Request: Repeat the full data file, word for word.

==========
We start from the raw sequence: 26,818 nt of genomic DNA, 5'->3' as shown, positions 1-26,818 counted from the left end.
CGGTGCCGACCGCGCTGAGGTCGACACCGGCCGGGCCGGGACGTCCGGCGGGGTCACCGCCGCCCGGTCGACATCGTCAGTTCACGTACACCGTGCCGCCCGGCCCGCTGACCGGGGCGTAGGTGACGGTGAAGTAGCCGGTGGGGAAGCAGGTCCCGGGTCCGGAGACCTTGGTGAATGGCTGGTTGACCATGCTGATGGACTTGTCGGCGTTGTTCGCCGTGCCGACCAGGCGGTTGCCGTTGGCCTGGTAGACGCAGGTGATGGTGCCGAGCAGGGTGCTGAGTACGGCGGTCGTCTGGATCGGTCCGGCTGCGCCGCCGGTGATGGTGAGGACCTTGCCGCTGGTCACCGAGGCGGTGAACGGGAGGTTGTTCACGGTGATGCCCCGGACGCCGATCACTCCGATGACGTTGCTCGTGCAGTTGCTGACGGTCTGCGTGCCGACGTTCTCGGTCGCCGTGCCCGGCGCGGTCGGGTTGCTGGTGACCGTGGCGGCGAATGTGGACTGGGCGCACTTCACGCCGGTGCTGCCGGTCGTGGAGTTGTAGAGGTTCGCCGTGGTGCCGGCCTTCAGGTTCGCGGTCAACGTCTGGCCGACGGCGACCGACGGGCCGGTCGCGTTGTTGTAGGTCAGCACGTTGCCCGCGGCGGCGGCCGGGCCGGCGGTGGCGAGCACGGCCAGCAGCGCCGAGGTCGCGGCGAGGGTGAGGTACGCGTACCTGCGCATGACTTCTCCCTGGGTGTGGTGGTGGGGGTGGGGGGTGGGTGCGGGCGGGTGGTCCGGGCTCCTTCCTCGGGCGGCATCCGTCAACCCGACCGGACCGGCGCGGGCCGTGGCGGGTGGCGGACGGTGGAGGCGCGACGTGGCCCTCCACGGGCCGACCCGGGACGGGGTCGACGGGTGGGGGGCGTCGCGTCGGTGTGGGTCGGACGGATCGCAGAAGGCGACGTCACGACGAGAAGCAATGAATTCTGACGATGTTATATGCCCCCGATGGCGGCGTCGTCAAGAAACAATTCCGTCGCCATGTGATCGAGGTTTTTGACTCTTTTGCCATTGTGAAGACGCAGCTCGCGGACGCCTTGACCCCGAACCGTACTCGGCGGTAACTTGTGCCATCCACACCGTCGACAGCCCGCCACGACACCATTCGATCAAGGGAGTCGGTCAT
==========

We start from the raw sequence: 26,818 nt of genomic DNA, 5'->3' as shown, positions 1-26,818 counted from the left end.
CGGTGCCGACCGCGCTGAGGTCGACACCGGCCGGGCCGGGACGTCCGGCGGGGTCACCGCCGCCCGGTCGACATCGTCAGTTCACGTACACCGTGCCGCCCGGCCCGCTGACCGGGGCGTAGGTGACGGTGAAGTAGCCGGTGGGGAAGCAGGTCCCGGGTCCGGAGACCTTGGTGAATGGCTGGTTGACCATGCTGATGGACTTGTCGGCGTTGTTCGCCGTGCCGACCAGGCGGTTGCCGTTGGCCTGGTAGACGCAGGTGATGGTGCCGAGCAGGGTGCTGAGTACGGCGGTCGTCTGGATCGGTCCGGCTGCGCCGCCGGTGATGGTGAGGACCTTGCCGCTGGTCACCGAGGCGGTGAACGGGAGGTTGTTCACGGTGATGCCCCGGACGCCGATCACTCCGATGACGTTGCTCGTGCAGTTGCTGACGGTCTGCGTGCCGACGTTCTCGGTCGCCGTGCCCGGCGCGGTCGGGTTGCTGGTGACCGTGGCGGCGAATGTGGACTGGGCGCACTTCACGCCGGTGCTGCCGGTCGTGGAGTTGTAGAGGTTCGCCGTGGTGCCGGCCTTCAGGTTCGCGGTCAACGTCTGGCCGACGGCGACCGACGGGCCGGTCGCGTTGTTGTAGGTCAGCACGTTGCCCGCGGCGGCGGCCGGGCCGGCGGTGGCGAGCACGGCCAGCAGCGCCGAGGTCGCGGCGAGGGTGAGGTACGCGTACCTGCGCATGACTTCTCCCTGGGTGTGGTGGTGGGGGTGGGGGGTGGGTGCGGGCGGGTGGTCCGGGCTCCTTCCTCGGGCGGCATCCGTCAACCCGACCGGACCGGCGCGGGCCGTGGCGGGTGGCGGACGGTGGAGGCGCGACGTGGCCCTCCACGGGCCGACCCGGGACGGGGTCGACGGGTGGGGGGCGTCGCGTCGGTGTGGGTCGGACGGATCGCAGAAGGCGACGTCACGACGAGAAGCAATGAATTCTGACGATGTTATATGCCCCCGATGGCGGCGTCGTCAAGAAACAATTCCGTCGCCATGTGATCGAGGTTTTTGACTCTTTTGCCATTGTGAAGACGCAGCTCGCGGACGCCTTGACCCCGAACCGTACTCGGCGGTAACTTGTGCCATCCACACCGTCGACAGCCCGCCACGACACCATTCGATCAAGGGAGTCGGTCAT